Disc Golf Takes Off at the High School
A successful Weston High School June Academy project four years ago resulted in the design and construction of a disc golf course through underutilized areas of the high school /middle school campus. Now with twelve fun and challenging holes, the plan is to move forward with tee pads and permanent baskets. A WEEFC funding request has only half-funded the estimated $4,900 cost, with the remaining half looking for sponsors.
For those not familiar with the sport, and who might accidentally confuse it with the frisbee golf played at midnight at their brother’s college (ahem, go blue), disc golf is a “real thing” with its own governing body, the Professional Disc Golf Association (PDGA). It is played much like traditional golf with the objective of completing each hole in the fewest strokes (or, in the case of disc golf, the fewest throws).
A golf disc (sometimes referred to as a frisbee but only by amateurs, ummm, the Owl) is thrown from a tee area to a target, which is the “hole.” As a player progresses down the fairway, he or she must make each consecutive throw from the spot where the previous throw landed. The trees, shrubs, and terrain changes located in and around the fairways provide challenging obstacles for the golfer. Finally, the “putt” lands in the basket, and the hole is completed (source: PDGA).
During the pandemic, disc golf experienced record growth in participation, sales, and PDGA memberships. Disc golf is a sport that is completely outdoors, allows physical distancing, and can be played in small groups or individually. In addition, it is a sport that does not require country club membership and expensive clubs.
There are other benefits to having a course at the Weston campus. According to Chris Fehl, Director of Visual Arts and the faculty leader of the WEEFC grant, disc golf has many benefits.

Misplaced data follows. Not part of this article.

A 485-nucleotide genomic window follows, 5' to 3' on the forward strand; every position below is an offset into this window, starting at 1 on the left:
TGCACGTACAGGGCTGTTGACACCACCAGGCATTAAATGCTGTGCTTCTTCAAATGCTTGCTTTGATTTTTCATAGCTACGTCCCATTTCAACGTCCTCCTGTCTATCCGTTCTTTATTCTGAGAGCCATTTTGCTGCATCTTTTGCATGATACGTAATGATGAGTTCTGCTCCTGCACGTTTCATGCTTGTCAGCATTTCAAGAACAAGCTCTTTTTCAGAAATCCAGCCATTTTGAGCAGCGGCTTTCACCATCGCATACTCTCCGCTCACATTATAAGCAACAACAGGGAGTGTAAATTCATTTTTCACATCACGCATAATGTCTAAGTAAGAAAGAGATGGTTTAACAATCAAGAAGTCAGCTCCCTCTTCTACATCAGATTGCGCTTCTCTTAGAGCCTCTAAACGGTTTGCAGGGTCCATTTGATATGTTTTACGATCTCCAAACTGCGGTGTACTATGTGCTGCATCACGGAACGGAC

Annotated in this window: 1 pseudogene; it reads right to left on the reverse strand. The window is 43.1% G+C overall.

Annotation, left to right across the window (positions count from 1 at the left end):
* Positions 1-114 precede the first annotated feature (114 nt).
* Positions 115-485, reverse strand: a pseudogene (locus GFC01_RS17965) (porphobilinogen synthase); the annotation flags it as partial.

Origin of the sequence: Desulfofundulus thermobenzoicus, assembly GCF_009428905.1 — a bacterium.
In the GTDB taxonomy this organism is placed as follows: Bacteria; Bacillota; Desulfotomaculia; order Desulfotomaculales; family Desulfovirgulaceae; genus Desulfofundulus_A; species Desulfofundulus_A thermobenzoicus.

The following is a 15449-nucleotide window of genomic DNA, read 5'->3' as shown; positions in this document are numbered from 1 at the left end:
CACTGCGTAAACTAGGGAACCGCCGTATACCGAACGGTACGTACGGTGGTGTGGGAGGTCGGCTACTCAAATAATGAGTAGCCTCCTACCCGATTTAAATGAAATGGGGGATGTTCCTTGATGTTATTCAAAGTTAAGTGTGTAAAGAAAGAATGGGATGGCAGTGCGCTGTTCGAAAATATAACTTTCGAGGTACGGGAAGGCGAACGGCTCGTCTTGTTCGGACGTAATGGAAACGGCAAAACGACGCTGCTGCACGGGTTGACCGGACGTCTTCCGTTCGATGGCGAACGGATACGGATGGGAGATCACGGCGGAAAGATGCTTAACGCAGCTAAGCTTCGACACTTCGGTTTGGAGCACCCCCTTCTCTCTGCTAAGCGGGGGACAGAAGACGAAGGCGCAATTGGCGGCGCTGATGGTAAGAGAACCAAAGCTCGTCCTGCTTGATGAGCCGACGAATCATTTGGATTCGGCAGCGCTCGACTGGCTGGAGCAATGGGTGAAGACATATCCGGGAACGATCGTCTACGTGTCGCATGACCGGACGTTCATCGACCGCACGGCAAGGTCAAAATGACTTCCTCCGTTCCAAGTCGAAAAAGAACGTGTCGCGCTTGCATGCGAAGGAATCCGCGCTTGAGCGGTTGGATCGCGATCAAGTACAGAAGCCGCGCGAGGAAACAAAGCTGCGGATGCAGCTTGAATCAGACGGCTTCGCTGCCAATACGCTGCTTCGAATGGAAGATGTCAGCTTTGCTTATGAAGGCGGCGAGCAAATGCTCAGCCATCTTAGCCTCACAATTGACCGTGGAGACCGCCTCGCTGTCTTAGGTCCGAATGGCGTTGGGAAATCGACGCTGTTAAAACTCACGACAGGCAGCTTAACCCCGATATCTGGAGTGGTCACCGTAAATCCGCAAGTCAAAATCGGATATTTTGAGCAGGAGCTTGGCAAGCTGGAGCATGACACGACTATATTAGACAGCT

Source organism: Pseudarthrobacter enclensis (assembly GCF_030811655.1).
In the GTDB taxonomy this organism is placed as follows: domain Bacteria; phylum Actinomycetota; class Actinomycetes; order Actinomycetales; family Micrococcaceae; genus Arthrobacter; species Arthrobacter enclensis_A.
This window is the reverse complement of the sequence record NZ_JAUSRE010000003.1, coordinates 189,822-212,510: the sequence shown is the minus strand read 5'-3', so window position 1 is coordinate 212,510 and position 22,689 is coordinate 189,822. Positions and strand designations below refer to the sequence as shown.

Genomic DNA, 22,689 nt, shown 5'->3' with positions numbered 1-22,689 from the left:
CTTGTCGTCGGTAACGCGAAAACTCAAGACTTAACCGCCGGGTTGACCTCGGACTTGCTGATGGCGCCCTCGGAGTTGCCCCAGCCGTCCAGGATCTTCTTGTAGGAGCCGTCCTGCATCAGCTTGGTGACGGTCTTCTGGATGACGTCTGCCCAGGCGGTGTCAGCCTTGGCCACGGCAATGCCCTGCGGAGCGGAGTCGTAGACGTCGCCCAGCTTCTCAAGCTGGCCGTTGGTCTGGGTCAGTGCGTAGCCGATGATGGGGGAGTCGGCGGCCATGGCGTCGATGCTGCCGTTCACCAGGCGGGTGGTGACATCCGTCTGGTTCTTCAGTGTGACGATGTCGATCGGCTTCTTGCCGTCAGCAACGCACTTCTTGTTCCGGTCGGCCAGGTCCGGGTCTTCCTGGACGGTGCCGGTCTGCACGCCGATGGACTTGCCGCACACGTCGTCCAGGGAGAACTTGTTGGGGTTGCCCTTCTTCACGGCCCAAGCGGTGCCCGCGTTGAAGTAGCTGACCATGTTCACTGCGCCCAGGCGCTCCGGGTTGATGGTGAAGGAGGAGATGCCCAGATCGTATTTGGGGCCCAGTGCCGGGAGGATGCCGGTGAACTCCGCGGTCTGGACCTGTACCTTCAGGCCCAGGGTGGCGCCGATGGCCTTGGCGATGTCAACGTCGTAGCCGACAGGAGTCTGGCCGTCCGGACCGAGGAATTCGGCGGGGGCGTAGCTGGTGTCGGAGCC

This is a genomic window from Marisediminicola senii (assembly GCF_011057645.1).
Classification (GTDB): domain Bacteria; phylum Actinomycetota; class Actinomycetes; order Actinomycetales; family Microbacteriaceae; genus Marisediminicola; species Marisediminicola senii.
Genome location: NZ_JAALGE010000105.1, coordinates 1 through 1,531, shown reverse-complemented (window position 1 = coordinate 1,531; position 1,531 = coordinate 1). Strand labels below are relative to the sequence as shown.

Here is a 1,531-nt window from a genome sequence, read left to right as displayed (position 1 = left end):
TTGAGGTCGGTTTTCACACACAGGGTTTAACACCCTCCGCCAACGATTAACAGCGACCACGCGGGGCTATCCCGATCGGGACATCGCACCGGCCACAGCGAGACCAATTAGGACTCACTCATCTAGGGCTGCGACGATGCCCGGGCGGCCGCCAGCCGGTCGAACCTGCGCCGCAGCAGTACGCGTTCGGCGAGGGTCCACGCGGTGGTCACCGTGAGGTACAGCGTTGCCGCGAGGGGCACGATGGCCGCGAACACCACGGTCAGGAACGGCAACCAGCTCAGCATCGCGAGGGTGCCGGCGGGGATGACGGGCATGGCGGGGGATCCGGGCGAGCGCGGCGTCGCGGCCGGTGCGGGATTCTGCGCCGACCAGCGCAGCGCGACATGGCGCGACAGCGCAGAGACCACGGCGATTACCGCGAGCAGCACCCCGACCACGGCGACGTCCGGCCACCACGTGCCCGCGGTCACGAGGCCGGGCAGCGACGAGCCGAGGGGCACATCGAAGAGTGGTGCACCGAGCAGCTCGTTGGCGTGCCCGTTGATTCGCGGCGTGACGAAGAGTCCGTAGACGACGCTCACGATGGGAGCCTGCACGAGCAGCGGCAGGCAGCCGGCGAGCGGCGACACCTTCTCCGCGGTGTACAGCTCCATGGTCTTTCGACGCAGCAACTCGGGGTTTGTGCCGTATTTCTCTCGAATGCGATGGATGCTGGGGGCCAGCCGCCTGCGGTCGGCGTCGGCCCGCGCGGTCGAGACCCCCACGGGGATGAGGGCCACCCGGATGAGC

“Beyond the exercise achieved in throwing and walking the course, there are many mental benefits. Throwing discs and walking in the woods both help to relieve stress. In a recent interview, Paul McBeth, one of the best disc golf professionals today, talked about how this sport helped him get through his extreme shyness during the transition from middle school to high school. For him, disc golf was a game you could play and practice alone without looking or feeling weird.” Other professionals talk about how it was playing with friends that got them started.
“For me, disc golf is about ‘mindfulness’, as each throw requires a reading of the wind, estimation of distance and power, effective disc selection, and shaping my shot around the obstacles of that particular hole,” says Fehl.
In addition to continuing the June Academy offering and the WHS Disc Golf Club, high school and middle school physical education classes have begun to introduce the sport.
The requested permanent baskets are designed for year-round exposure to the elements. In addition, tee pads will be installed with wood frames filled with stone dust. The planned course extensions, tee pads and permanent baskets will not interfere with any current sports facilities on the campus and have been approved by Athletic Director Mike McGrath.
Along with the half-funding from WEEFC, Chris Fehl is hopeful that other sources will step up to make this course a done deal. For more information about Weston’s disc golf course, please contact Chris at firstname.lastname@example.org.
See you out there! Go ‘cats.
“When a ball dreams, it dreams it’s a Frisbee.” Dr. Stancil Johnson PDGA #009